###### Proof.

Let and let . We claim that

 m∑k=1∥x∗kxk∥p⩽C∥∥m∑k=1x∗kxk∥∥p+1.

By the Cauchy–Schwarz inequality and Proposition 2(iii) this will then imply the desired inequality. To establish the claim, let and let us write for the standard basis vectors in . We have

 m∑k=1⟨x∗kxkξk,ξk⟩=m∑k=1+∞∑i,j=1⟨x∗kxkej,ei⟩(ij)p¯¯¯¯¯ξkii−pξkjj−p.

Applying the Cauchy–Schwarz inequality to summation over gives

 m∑k=1⟨x∗kxkξk,ξk⟩⩽m∑k=1(+∞∑i,j=1|⟨x∗kxkej,ei⟩|2(ij)2p)12.

Since is positive for any , and for positive operators we have (where ), this implies that

 m∑k=1⟨x∗kxkξk,ξk⟩ ⩽+∞∑j=1⟨(m∑k=1x∗kxk)jpej,jpej⟩ ⩽C∥∥m∑k=1x∗kxk∥∥p+1.

By Proposition 2(i), for any there are with

 m∑k=1∥x∗kxk∥p

Taking the infimum over yields the claim. ∎

As a straightforward consequence of Proposition 3, we obtain:

###### Theorem 4 (Grothendieck’s inequality in S).

There is a constant such that for any and . Moreover, every continuous bilinear form satisfies inequality (1) with , for any and any . In particular, taking where , we obtain

 (3) m∑j=1|ϕ(xj)|2⩽K(∥ϕ∥∗n∥(xj)∥RC2n+1)2
###### Remark.

This shows that . On the other hand, it is easy to show that . Indeed, if not, then (3) would hold with replaced by some . Take , define and by . Then for we get and . On the other hand, is equivalent (up to a constant) to . Therefore (3) takes the form for some constant (independent of ). Letting tend to infinity, we obtain , a contradiction. Hence .

## 3. Optimality

We will now show that . For this, we will use the tensor product formulation, noting that

 κ(n)=min{k∈N:sup{∥z∥π,n∥z∥ah,k:z∈S⊗S,z≠0}<∞}.

Recall the diagonal operator defined on page 2 above. Since every is an operator on via the canonical inclusions , it is clear that if , then and are both operators on . This leads to the following observation.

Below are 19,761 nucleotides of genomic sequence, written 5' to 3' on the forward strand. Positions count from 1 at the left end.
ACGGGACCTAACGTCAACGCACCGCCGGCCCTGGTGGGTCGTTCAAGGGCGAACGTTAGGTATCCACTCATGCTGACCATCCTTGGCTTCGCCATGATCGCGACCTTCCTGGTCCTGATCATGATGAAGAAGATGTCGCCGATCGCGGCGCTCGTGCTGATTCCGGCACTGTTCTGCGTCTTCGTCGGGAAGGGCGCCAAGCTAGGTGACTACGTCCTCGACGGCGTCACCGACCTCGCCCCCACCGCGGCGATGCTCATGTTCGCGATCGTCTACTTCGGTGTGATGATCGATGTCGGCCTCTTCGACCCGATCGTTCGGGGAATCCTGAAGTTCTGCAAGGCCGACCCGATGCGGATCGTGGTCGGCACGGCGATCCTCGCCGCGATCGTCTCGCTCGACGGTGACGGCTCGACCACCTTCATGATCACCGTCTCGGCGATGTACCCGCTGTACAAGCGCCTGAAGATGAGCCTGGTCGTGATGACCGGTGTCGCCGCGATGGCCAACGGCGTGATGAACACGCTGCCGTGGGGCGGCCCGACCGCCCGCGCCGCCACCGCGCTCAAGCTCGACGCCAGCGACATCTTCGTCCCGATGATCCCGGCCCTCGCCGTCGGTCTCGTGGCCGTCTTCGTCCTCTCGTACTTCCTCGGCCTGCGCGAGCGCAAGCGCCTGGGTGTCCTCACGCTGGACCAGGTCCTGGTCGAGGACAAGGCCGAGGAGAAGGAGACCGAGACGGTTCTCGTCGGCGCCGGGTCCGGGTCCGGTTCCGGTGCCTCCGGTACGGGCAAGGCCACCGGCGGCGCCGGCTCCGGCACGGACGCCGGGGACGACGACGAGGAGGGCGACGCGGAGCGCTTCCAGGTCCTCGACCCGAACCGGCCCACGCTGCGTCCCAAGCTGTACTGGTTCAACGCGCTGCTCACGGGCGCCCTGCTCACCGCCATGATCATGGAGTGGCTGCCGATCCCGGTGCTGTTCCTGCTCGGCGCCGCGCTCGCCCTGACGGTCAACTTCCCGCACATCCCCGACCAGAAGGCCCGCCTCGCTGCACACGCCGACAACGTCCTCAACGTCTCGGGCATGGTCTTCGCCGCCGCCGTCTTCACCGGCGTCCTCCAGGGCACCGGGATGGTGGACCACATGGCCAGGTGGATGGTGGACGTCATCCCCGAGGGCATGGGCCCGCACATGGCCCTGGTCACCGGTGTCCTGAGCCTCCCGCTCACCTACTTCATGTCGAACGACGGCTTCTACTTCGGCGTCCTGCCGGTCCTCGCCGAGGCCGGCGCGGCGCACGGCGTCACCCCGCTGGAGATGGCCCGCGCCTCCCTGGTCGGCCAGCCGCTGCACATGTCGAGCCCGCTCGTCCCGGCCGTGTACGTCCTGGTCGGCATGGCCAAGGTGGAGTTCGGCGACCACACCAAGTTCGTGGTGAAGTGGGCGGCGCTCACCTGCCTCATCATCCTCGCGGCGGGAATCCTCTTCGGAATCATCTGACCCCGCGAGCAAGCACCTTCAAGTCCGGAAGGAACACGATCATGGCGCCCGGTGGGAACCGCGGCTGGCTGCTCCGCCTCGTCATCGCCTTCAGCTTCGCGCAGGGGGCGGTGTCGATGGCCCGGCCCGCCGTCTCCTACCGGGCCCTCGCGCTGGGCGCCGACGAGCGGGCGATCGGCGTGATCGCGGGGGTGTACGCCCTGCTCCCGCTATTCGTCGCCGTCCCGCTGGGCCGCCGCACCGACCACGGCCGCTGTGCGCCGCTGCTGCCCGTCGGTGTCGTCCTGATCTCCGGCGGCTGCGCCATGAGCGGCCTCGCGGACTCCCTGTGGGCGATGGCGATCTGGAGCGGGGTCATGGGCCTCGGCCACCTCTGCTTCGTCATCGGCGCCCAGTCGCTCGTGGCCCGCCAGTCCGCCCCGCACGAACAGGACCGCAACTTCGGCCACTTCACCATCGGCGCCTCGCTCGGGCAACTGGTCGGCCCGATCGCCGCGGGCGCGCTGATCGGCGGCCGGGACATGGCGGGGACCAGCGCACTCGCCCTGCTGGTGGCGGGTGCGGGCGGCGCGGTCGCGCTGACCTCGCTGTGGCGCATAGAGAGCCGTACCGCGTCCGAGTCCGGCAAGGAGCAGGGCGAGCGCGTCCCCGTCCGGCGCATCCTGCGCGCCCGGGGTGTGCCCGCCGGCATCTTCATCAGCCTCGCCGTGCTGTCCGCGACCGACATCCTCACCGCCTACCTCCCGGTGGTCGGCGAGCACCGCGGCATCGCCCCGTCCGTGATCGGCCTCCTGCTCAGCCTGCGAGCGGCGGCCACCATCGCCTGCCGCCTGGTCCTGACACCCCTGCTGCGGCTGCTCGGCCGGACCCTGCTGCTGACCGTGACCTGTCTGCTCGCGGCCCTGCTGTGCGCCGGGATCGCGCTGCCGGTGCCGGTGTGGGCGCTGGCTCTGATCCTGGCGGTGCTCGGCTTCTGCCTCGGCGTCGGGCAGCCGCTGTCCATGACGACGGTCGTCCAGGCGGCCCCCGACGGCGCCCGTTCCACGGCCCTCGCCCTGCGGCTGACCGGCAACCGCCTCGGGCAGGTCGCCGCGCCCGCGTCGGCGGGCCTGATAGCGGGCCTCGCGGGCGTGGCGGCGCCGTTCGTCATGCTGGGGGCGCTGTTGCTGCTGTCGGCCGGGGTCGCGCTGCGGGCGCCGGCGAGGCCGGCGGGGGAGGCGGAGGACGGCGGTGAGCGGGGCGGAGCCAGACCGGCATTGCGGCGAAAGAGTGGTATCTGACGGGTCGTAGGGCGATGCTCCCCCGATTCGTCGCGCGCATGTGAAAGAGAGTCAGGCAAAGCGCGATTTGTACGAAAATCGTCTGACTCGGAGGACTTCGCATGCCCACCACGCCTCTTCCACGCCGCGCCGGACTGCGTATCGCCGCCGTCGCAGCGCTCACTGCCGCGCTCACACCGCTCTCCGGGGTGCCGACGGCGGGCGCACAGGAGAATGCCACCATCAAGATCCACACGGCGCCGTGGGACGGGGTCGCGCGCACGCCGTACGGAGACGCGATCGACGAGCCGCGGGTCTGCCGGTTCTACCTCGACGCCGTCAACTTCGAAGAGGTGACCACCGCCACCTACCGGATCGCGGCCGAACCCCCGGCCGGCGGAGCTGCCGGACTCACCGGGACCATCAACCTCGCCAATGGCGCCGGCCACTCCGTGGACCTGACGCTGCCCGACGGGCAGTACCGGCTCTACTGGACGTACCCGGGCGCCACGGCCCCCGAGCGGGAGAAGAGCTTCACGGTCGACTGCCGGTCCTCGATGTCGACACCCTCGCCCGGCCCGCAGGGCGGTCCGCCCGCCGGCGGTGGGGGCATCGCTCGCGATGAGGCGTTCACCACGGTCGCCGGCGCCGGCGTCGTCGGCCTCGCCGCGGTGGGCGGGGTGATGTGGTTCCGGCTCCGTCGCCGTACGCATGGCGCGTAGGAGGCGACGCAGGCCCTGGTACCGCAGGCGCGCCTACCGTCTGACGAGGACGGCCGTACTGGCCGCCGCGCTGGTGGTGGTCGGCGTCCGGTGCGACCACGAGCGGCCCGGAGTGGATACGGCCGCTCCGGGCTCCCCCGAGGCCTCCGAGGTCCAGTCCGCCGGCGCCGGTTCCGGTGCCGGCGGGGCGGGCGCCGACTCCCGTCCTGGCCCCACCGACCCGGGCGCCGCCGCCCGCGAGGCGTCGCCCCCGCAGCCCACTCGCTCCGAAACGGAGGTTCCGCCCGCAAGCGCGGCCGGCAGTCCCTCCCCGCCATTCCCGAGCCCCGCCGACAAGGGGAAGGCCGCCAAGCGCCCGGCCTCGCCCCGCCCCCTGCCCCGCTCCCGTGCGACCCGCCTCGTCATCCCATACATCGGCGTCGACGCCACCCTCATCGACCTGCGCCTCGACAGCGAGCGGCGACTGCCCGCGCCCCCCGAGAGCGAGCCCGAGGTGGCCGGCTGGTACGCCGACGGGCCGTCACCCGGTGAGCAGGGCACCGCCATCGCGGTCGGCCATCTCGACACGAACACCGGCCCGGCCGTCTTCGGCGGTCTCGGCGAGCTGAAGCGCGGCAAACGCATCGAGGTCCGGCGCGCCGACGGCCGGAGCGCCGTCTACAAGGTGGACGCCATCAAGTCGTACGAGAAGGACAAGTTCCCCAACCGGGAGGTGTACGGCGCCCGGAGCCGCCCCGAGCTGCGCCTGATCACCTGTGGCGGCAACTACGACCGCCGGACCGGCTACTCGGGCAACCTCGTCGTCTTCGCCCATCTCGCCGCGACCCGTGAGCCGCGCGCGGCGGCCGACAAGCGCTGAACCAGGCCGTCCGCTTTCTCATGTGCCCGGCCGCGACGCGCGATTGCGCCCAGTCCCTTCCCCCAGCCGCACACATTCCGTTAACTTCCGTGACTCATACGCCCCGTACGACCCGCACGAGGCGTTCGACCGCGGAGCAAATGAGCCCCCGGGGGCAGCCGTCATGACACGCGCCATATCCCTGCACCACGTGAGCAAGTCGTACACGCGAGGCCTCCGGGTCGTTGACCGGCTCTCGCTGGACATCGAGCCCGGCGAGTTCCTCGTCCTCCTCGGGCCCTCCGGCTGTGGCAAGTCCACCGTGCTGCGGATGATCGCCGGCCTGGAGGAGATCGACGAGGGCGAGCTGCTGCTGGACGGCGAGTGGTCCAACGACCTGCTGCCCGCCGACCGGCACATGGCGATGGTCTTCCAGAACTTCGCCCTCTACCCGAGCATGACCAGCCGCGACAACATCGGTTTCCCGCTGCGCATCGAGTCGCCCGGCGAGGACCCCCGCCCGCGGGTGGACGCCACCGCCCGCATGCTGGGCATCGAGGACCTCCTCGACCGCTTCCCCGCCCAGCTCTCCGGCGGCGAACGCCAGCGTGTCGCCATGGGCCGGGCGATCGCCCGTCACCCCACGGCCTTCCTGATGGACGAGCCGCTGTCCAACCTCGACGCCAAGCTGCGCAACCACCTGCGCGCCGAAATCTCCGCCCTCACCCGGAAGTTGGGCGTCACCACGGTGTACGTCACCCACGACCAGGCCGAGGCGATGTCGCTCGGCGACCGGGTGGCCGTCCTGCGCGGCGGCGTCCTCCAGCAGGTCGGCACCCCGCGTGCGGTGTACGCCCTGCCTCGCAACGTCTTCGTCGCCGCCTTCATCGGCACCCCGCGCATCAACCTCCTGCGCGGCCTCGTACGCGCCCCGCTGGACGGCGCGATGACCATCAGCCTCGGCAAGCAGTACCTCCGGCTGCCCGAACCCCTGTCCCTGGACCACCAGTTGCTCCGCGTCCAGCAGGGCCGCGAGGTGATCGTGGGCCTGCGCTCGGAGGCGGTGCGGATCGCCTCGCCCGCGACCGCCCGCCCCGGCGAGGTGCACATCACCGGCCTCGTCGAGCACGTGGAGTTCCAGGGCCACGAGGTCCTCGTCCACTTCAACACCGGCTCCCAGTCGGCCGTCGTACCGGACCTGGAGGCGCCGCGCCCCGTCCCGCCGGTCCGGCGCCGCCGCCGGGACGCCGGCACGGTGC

###### Proposition 5.

If , then

 ∥z∥π,n=∥∥k∑j=1dnxjdn⊗dnyjdn∥∥π.
###### Proof.

Write

 Δnz=k∑j=1dnxjdn⊗dnyjdn∈B(ℓ2)⊗B(ℓ2).

If and for some , then and

 ∥z∥π,n⩽m∑l=1∥d−1nald−1n∥n∥d−1nbld−1n∥n=m∑l=1∥al∥∥bl∥<∥Δnz∥π+ε.

This gives . The reverse inequality is proved similarly. ∎

We also need the following well-known fact.

###### Proposition 6.

If is a Hilbert space and , then

 ∥∥m∑j=1xj⊗x∗j∥∥h=∥∥m∑j=1xjx∗j∥∥.
###### Proof.

By [15, Theorem 4.3], the Haagerup norm on the left hand side is equal to the completely bounded norm of the map on  given by , which is completely positive, so attains its completely bounded norm at the identity operator. ∎

###### Theorem 7.

For every , we have .

###### Proof.

By Theorem 4, it only remains to show that . Choose sufficiently large that for all . This inequality ensures that for every , if we define

 i1=2k,ik+1=⌊k14n2k⌋,ij=ik+1+j−(k+1), 2⩽j⩽k,

then . Denote by the standard matrix units, and for , consider the self-adjoint operators

Let

 zk:=k+1∑j=2xj⊗xj.

Since and , by Propositions 5 and 6 we obtain

 ∥zk∥π,n =∥∥k+1∑j=2dnxjdn⊗dnxjdn∥∥π ⩾∥∥k+1∑j=2dnxjdn⊗dnxjdn∥∥h=∥∥k+1∑j=2(dnxjdn)2∥∥=i2n1k+1∑j=2i2nj.

On the other hand,

 |xj|2=x2j=ei1,i1+eij,ijandk+1∑j=2d2nx2jd2n=i4n1kei1,i1+k+1∑j=2i4njeij,ij.

Therefore

 ∥zk∥ah,2n ⩽i4n1k+i4nk+1.

Hence

 ∥zk∥π,n∥zk∥ah,2n>i2n1∑k+1j=2i2nji4n1k+i4nk+1>i−2n1i2n21+k−1i−4n1i4nk+1→∞ as k→∞,

by our choice of . So as required. ∎

## 4. Reformulations of the inequality

Here we give several different ways of stating our inequality; in each case, an analogous result may be found in [12]. The methods here are fairly standard, so full proofs are often omitted. Throughout, we write .

### 4.1. Grothendieck’s inequality with states

Given , let be given by , . We call an element of the closed convex hull of an -state on . Note that by Proposition 2(i), for any positive element we have , where is the set of all -states on . The next result may be deduced from Theorem 4 by closely following the Hahn–Banach Separation argument of [12, §23].

###### Theorem 8.

For any continuous bilinear form and , there are -states on with

for all .

### 4.2. ‘Little’ Grothendieck inequality

As a consequence we obtain the following ‘little’ Grothendieck inequality in . Recall that if is a linear map between Fréchet spaces, then .

###### Theorem 9.

For any Fréchet-Hilbert space , if are continuous linear maps, and , then

 ∣∣m∑j=1⟨u1(xj),u2(yj)⟩k∣∣⩽K∥u1∥n,k∥u2∥n,k∥(xj)∥RC2n+1∥(yj)∥RC2n+1.

Equivalently, for any there are -states such that for all we have

 |⟨u1(x),u2(y)⟩k|⩽K∥u1∥n,k∥u2∥n,k×(ϕ1(x∗x)+ϕ2(xx∗))12(ψ1(y∗y)+ψ2(yy∗))12.
###### Proof.

Apply Theorems 4 and 8 to for . ∎

Using the same argument as in the proof of Theorem 8 we can obtain an equivalent version of the ‘little’ Grothendieck inequality.

###### Theorem 10.

For any Fréchet-Hilbert space , if is a continuous linear map and , then there exist -states on such that for all we have

 ∥ux∥k⩽√K∥u∥n,k(ϕ1(x∗x)+ϕ2(xx∗))12.